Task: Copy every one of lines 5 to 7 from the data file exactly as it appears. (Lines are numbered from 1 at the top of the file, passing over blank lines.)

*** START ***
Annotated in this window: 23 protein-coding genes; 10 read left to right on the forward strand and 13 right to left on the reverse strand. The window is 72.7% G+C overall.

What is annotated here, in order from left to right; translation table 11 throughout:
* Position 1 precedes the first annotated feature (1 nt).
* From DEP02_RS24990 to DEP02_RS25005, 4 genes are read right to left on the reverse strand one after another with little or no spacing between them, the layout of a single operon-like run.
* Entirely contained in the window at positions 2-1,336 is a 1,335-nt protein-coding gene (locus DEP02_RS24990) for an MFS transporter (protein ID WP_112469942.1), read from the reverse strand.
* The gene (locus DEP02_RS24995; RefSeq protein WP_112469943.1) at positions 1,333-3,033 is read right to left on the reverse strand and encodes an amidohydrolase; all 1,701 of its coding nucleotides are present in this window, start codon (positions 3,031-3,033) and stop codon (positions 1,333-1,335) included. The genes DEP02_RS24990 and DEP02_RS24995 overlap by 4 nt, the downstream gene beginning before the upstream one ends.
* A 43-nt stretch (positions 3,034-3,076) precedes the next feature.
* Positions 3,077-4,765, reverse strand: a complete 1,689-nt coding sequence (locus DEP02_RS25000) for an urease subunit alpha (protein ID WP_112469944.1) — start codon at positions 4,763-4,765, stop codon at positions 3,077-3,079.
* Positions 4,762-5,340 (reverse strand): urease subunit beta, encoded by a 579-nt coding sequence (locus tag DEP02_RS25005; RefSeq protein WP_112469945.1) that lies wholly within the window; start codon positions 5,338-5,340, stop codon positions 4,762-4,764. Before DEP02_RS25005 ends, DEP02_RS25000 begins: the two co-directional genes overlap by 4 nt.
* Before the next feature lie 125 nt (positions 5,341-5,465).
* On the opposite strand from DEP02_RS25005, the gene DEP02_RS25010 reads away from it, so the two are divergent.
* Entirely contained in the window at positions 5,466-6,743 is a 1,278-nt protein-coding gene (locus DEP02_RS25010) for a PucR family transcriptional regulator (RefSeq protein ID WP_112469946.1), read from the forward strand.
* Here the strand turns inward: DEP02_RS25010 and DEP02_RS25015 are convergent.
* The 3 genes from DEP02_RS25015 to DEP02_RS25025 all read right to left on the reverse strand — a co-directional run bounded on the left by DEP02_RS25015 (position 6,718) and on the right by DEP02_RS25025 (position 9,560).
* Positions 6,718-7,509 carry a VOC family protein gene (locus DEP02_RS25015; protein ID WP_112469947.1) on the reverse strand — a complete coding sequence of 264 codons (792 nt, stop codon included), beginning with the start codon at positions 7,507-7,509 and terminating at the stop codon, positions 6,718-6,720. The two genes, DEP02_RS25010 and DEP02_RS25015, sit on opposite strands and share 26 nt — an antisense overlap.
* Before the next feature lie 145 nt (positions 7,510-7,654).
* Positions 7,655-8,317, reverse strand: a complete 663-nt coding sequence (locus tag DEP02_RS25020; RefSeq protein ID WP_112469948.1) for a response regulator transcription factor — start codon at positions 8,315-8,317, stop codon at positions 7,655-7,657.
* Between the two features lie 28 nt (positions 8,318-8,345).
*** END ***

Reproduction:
* Entirely contained in the window at positions 2-1,336 is a 1,335-nt protein-coding gene (locus DEP02_RS24990) for an MFS transporter (protein ID WP_112469942.1), read from the reverse strand.
* The gene (locus DEP02_RS24995; RefSeq protein WP_112469943.1) at positions 1,333-3,033 is read right to left on the reverse strand and encodes an amidohydrolase; all 1,701 of its coding nucleotides are present in this window, start codon (positions 3,031-3,033) and stop codon (positions 1,333-1,335) included. The genes DEP02_RS24990 and DEP02_RS24995 overlap by 4 nt, the downstream gene beginning before the upstream one ends.
* A 43-nt stretch (positions 3,034-3,076) precedes the next feature.